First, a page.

Heritage, 2010, Volume 1 Page: 12
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The Hogg Family's Master Plan
William Clifford Hogg was the son of Governor
James Hogg, and along with his sister Ima and
brother Michael, left an indelible mark on
the city of Houston. The Hogg siblings were
staunch supporters of a master-planned
Houston, which spurred William's involvement
with the City Planning Commission from 1927
to 1929. William, Ima, and Michael strived to
help create a city that they envisioned as an
In her book, The Hogg Family and Houston:
Philanthropy and the Civic Ideal, Kate Sayen
Kirkland discusses the siblings' vision.
In particular, the Hogg family wanted
Houston's growth and development to keep
commercial, residential, and recreational
activities separate, reflect the city's natural
beauty by setting aside recreational and
conservation areas, use zoning laws and deed
restrictions to facilitate an ongoing planning
process, and support planned neighborhood
communities, as demonstrated by Norhill and
Unfortunately, the Hoggs would only find
disappointment in their efforts to convince
city leaders and residents to steer Houston's
growth and development toward what they
saw as a more innovative and organized path.
While a master plan would be created for
the city, it would never be put into action.
However, Kirkland points out that ultimately
the three would then turn their attention to
improving their beloved city and the lives
of its residents through social and cultural
Above: Image of William Hogg courtesy of University of Texas,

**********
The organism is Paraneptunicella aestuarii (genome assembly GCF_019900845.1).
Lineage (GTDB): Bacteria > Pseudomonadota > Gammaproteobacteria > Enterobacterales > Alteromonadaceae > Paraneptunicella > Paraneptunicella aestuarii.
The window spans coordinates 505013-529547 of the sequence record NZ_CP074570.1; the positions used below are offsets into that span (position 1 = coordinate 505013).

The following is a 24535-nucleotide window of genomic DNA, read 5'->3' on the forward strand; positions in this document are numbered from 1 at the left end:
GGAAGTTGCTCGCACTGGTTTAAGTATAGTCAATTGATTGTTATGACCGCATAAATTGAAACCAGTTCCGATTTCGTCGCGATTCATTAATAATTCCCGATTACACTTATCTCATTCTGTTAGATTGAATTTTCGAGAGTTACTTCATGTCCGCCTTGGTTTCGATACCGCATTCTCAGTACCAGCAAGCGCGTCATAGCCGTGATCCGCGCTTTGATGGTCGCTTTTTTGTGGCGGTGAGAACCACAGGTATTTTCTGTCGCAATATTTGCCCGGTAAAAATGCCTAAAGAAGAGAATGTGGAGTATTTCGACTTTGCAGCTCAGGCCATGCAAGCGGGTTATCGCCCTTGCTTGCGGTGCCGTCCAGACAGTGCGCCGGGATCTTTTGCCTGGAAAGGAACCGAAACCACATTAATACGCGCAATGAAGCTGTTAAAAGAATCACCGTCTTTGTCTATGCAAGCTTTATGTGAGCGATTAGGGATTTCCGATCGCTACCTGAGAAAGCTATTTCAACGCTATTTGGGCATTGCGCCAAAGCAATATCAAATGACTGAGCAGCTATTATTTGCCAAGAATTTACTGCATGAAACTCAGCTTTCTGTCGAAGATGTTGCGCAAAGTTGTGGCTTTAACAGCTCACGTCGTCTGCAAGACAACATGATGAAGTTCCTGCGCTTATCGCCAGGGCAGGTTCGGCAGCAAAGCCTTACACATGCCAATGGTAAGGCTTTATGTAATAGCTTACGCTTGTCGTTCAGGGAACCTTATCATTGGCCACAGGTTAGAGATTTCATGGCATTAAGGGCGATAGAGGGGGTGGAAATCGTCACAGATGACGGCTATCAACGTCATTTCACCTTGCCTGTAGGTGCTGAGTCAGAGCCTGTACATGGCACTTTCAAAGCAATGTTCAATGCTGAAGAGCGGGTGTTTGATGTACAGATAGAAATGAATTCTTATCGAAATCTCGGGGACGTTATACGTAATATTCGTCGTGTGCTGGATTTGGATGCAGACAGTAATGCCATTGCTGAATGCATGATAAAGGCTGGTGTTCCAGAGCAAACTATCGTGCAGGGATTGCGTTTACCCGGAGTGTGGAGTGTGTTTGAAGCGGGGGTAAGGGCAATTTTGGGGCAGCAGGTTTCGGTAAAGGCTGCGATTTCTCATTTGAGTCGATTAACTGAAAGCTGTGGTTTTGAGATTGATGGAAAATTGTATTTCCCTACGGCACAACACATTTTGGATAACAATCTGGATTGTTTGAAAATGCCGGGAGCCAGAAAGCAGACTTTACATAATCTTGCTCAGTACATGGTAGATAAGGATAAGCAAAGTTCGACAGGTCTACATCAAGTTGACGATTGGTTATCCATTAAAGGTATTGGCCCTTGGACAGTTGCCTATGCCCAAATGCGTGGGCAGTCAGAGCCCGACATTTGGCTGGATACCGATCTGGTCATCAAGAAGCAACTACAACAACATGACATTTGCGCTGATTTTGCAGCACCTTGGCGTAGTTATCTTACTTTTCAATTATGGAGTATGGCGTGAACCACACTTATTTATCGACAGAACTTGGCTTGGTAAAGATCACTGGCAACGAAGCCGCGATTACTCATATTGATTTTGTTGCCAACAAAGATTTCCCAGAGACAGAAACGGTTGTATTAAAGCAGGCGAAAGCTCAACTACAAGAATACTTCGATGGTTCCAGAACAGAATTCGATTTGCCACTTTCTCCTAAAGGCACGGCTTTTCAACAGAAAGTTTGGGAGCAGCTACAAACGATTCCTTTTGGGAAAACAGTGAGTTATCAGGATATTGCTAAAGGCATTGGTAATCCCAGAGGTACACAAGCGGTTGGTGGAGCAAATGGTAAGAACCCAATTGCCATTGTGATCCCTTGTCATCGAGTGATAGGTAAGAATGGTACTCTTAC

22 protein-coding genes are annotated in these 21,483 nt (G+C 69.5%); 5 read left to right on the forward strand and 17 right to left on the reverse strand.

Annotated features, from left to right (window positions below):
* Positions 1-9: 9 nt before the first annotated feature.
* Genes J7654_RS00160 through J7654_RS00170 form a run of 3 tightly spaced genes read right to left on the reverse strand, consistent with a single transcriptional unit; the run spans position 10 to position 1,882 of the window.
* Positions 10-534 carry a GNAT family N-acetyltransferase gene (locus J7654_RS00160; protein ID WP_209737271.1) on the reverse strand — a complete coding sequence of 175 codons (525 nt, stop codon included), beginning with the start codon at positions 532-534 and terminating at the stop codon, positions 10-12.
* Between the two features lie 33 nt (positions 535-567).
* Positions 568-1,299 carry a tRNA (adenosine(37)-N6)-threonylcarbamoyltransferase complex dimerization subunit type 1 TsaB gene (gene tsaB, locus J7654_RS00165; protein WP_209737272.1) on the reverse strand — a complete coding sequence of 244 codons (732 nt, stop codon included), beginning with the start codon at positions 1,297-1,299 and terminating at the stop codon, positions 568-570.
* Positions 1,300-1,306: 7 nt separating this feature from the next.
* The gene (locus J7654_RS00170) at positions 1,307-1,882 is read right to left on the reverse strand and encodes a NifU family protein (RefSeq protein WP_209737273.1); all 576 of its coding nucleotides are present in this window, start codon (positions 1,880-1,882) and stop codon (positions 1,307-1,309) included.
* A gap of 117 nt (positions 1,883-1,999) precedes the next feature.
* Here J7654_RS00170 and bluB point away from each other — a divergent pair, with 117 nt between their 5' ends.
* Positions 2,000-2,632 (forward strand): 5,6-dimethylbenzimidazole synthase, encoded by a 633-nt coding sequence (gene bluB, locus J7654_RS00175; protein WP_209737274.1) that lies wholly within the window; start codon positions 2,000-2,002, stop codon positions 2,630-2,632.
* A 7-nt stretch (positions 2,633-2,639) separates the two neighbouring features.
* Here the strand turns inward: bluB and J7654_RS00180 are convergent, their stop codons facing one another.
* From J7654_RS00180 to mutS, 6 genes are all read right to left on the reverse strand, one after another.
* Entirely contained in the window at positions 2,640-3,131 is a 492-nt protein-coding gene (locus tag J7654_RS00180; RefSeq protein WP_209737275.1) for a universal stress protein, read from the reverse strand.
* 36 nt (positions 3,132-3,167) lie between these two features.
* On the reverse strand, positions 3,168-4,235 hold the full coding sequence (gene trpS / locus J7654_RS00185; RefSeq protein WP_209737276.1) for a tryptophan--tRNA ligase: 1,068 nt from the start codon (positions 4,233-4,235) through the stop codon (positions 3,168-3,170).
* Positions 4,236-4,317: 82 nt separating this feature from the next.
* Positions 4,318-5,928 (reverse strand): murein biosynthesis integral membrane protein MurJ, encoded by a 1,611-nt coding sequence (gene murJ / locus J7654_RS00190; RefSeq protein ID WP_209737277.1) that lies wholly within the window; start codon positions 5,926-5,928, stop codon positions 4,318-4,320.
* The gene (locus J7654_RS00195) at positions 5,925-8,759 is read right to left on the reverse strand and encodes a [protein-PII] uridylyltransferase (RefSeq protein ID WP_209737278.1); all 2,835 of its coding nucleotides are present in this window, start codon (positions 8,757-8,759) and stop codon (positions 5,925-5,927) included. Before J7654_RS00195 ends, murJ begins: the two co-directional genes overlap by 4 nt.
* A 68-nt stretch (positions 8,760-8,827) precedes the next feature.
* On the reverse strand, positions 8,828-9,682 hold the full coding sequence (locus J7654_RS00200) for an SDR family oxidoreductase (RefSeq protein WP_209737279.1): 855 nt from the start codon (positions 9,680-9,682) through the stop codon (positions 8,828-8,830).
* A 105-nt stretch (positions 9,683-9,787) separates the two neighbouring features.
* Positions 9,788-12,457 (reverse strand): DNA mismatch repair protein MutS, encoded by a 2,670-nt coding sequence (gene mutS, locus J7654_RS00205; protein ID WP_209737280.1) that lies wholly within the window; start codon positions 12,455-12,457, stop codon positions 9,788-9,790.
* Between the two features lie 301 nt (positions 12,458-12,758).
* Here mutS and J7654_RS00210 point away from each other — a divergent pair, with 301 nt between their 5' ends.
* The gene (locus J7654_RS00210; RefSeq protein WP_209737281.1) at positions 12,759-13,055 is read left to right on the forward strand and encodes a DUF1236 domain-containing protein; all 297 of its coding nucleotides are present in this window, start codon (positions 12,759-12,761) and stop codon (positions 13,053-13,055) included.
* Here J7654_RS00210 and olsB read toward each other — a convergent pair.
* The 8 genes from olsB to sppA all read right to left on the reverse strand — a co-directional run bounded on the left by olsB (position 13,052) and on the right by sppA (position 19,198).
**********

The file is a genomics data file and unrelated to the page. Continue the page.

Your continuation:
Front porches are a feature of bungalow architecture, common in the
its historic inventory. In Norhill's case, Dennis Sigut says
that the deed restrictions filed when the residential area was
developed had indeed expired at one point, but in the early
1990s the neighborhood association worked to have them
reinstated. He explains that when the original deed restric-
tions were resubmitted to Harris County, a provision was
added at that time to automatically renew the restrictions at
10-year intervals "in perpetuity." Maverick Welsh, a PPNA
past president, says the clause was put in so that the orga-
nization would not have to be concerned with "harvesting
the required number of signatures from homeowners [75%
of residents must sign to renew deed restrictions] every 10
According to Stan Davis, the Proctor Plaza Neighbor-
hood Association continues to prioritize raising awareness
of and compliance with the deed restrictions. He says that
in a neighborhood as large as Norhill, communicating with
such a large group of people is an ongoing challenge, as is
engaging them to become active members in the PPNA.
"We are always working on ways to expand our member-
ship. Unlike many of today's homeowners associations,
Norhill residents join our organization and pay dues on
a voluntary basis." With more and more younger couples
and families moving into what was traditionally home to
older, long-time residents, he reports that the PPNA is us-
ing a popular social networking Internet site as a way to at-
tract and engage residents. "We now have a Facebook page
(Proctor Plaza Living), which is another avenue, in addi-
tion to our website (www.proctorplaza.com), to reach out
HERITAGE Volume 1 2010
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Texas Historical Foundation. Heritage, 2010, Volume 1, periodical, 2010; Austin, Texas. (texashistory.unt.edu/ark:/67531/metapth254216/m1/12/: accessed June 22, 2017), University of North Texas Libraries, The Portal to Texas History, texashistory.unt.edu; crediting Texas Historical Foundation.